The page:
Oscar Niemeyer and the United Nations Headquarters
Oscar Niemeyer, the youngest member of the Board of Design in charge of the United Nations Headquarters died Thursday, 5 December 2012, at the age of 104. Niemeyer left a great legacy that has and will inspire many generations of architects to come.
To celebrate Niemeyer’s work and pay tribute to one of the most audacious architects of his time, the Archives and Records Management Section (ARMS) presents exhibition: “Oscar Niemeyer and the United Nations Headquarters (1947-1949).” In honor of his contribution to the Board of Design, we have published photographs of blueprints, clay models, press clippings, graphic renderings, aerial views of New York.
The Board of Design was comprised of ten architects from around the world under the direction of Wallace K. Harrison: Sven Markelius, (Sweden), Le Corbusier (France), Ssu-ch'eng Liang (China), G.A. "Guy" Soilleux (Australia), Nikolai Bassov (Soviet Union), Ernest Cormier (Canada), Gaston Brunfaut (Belgium), Howard Robertson (United Kingdom), Julio Vilamajó (Uruguay) and Oscar Niemeyer (Brazil). The team started working at the beginning of 1947 at an office in Rockefeller Centre. They elaborated 50 different schemes that were then criticized, analyzed and reworked by the whole team.
All of the Board's architects believed that modernism transcended national and cultural differences; they were determined to demonstrate this to the world by conceiving together "a workshop for peace," an expression often used by Harrison to name the future headquarters.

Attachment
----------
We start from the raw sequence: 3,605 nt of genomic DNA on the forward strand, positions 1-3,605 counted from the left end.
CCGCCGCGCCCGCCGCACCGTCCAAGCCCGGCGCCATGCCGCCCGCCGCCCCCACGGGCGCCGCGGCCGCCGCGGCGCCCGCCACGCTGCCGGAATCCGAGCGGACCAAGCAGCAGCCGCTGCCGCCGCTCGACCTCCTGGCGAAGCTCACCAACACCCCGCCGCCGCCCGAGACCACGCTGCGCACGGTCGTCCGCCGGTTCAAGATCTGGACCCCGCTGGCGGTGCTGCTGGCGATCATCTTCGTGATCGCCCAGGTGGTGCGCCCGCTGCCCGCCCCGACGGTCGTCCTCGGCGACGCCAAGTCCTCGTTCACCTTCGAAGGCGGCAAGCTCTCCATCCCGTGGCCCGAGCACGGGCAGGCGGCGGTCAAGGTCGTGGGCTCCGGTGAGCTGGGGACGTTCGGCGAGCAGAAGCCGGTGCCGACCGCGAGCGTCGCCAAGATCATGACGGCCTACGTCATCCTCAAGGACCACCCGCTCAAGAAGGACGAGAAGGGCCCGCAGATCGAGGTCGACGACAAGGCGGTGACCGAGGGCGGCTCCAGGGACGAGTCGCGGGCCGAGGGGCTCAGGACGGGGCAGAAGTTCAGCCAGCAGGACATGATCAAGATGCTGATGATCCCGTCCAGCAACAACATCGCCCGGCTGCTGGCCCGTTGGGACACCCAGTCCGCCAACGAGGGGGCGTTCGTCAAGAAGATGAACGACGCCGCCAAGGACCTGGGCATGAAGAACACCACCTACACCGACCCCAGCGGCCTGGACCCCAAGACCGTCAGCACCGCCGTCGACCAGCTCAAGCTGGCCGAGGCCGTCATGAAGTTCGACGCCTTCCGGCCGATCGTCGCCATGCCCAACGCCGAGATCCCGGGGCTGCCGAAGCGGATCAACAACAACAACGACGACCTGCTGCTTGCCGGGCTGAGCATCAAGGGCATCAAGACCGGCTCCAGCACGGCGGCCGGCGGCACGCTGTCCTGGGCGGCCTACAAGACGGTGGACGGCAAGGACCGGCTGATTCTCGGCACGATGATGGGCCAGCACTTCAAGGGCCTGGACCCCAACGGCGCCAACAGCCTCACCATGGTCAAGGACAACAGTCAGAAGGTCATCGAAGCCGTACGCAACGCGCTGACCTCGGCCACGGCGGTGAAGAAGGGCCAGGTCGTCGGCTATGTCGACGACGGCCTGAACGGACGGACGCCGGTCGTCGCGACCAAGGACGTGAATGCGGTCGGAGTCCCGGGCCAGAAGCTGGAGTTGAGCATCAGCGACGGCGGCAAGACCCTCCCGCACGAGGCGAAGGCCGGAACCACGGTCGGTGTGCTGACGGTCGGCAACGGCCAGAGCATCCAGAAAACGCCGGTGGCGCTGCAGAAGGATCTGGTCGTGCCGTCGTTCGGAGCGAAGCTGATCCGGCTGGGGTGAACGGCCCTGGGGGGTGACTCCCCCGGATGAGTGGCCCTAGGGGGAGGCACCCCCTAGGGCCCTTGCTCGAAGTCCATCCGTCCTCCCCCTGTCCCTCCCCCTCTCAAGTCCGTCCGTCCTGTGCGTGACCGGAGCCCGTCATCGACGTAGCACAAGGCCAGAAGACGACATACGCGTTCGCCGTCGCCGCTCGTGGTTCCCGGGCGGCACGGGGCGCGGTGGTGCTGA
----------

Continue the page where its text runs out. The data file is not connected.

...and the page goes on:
The collaboration wasn't always easy, but every scheme and every model was thoroughly discussed in order to reach a consensus. Over time, the authorship of the different architectural elements of the UN Headquarters became hardly discernable.
As Niemeyer commented in 1947: “When we make a building for the UN,” said Mr. Niemeyer in 1947, “we must have in mind what is the UN? It is an organization to set the nations of the world in a common direction and gives to the world security. I think it is difficult to get this into steel and stone. But if we make something representing the true spirit of our age, of comprehension and solidarity, it will by its own strength give the idea that that is the big political effort, too”.
Hugh Ferriss, the design consultant in charge of elaborating the renderings based on each architect's ideas drew several schemes that were later photographed. Today, we digitized and assembled them here. Once the plans were approved, the construction began later in 1947 and the cornerstone was laid on 24 October 1949.